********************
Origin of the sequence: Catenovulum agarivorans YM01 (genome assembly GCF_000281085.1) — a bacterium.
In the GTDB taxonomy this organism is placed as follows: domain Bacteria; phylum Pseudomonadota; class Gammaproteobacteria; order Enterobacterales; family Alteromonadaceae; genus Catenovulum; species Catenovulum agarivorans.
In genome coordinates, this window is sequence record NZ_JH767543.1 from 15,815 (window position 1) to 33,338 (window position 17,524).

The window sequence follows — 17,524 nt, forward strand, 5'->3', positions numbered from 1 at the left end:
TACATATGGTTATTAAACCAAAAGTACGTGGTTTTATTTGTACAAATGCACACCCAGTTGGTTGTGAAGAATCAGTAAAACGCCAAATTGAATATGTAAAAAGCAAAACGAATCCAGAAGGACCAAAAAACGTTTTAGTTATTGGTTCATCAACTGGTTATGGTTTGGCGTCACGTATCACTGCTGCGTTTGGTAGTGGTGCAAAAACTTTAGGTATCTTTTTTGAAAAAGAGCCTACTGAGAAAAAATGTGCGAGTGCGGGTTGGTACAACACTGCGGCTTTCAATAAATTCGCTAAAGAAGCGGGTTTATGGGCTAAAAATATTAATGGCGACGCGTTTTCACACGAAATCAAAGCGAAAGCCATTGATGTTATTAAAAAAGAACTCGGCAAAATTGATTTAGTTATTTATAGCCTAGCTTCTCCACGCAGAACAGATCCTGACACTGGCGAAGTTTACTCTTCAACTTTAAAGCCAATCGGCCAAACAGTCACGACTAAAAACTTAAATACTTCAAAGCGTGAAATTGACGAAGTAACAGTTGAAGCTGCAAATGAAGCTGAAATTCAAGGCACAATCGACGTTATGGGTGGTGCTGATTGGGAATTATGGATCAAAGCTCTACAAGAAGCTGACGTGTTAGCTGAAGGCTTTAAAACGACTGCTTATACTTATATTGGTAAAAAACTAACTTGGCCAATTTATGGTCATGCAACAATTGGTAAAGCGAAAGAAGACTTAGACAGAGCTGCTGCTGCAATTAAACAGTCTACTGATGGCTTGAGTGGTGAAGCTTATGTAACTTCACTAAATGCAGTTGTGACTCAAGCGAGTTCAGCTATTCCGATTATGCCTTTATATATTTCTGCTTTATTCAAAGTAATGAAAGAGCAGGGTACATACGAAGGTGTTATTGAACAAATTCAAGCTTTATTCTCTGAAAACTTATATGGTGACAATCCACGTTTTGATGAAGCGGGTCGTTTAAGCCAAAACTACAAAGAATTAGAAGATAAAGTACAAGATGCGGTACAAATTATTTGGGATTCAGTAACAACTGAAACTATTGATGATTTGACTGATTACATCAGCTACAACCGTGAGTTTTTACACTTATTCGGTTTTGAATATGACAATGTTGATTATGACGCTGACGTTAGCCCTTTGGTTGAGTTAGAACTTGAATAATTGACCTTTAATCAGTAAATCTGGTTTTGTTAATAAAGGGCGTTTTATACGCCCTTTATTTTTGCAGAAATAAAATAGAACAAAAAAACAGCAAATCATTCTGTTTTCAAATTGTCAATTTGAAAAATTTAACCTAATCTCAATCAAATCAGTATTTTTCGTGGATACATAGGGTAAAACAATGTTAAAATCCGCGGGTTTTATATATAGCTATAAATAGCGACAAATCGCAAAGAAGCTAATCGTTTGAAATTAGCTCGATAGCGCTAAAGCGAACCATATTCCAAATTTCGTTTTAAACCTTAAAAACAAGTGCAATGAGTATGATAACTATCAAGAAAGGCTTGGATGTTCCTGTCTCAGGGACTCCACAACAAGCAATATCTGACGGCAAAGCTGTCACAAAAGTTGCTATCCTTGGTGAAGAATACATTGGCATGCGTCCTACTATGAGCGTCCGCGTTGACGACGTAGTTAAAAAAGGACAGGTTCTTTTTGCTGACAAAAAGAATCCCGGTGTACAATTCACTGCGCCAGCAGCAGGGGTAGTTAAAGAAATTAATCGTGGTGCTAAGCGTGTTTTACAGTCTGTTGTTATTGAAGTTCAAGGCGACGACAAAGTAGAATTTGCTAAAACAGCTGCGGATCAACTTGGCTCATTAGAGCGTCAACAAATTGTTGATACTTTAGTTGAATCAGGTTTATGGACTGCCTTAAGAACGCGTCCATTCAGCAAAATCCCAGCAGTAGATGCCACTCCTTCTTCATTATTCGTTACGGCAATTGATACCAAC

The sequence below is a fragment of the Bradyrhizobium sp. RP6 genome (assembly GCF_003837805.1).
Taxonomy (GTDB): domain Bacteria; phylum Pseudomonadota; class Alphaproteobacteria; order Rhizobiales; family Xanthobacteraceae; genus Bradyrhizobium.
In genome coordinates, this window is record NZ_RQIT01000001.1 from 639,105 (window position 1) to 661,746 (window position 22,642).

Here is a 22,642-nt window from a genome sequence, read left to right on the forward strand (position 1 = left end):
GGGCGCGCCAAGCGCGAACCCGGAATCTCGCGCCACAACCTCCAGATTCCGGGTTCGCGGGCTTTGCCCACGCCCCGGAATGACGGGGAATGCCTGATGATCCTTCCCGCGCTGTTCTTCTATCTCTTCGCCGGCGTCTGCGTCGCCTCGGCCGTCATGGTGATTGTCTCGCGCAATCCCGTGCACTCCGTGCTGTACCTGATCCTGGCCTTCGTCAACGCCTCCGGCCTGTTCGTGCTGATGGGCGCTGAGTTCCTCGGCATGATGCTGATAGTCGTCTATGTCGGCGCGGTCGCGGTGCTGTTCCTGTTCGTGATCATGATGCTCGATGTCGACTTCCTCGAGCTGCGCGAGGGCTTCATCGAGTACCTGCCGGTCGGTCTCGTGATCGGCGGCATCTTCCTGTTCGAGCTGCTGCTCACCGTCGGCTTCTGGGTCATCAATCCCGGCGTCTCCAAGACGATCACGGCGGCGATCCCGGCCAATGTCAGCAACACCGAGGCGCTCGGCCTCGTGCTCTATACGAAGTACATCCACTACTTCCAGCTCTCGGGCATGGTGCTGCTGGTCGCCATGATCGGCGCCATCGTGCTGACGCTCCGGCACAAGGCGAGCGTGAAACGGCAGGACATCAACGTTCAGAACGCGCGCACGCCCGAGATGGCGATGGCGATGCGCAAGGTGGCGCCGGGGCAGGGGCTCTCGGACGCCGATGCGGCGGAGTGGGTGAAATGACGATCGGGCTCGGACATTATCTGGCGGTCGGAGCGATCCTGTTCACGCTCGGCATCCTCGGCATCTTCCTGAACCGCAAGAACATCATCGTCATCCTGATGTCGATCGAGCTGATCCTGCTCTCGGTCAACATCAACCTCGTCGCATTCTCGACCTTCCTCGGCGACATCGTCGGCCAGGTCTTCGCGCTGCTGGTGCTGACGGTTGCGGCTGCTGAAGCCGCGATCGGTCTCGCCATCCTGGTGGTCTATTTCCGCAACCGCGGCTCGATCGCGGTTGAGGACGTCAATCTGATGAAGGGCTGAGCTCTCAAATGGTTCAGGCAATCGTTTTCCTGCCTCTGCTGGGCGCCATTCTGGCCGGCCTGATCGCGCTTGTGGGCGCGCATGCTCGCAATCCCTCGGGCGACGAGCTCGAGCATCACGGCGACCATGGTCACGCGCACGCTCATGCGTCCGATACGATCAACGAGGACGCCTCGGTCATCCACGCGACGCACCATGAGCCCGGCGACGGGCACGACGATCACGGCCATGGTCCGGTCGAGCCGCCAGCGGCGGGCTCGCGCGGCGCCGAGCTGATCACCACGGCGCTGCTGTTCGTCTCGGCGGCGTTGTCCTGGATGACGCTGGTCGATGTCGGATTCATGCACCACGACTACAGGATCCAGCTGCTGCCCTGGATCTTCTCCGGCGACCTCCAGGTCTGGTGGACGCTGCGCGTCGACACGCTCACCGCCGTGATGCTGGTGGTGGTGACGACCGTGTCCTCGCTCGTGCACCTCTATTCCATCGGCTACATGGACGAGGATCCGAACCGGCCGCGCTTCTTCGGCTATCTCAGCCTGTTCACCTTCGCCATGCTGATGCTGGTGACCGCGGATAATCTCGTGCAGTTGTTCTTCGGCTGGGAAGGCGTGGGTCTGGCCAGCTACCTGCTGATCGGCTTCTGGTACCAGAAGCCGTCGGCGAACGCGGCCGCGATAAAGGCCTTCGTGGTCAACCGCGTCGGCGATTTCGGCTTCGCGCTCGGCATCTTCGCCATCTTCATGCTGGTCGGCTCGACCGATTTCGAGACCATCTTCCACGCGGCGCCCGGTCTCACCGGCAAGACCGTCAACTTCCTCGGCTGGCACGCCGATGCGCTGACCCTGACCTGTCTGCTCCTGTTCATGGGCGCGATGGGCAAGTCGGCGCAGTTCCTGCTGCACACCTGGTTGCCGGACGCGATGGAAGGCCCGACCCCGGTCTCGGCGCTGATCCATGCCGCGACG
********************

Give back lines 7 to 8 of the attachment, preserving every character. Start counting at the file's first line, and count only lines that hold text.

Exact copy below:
Taxonomy (GTDB): domain Bacteria; phylum Pseudomonadota; class Alphaproteobacteria; order Rhizobiales; family Xanthobacteraceae; genus Bradyrhizobium.
In genome coordinates, this window is record NZ_RQIT01000001.1 from 639,105 (window position 1) to 661,746 (window position 22,642).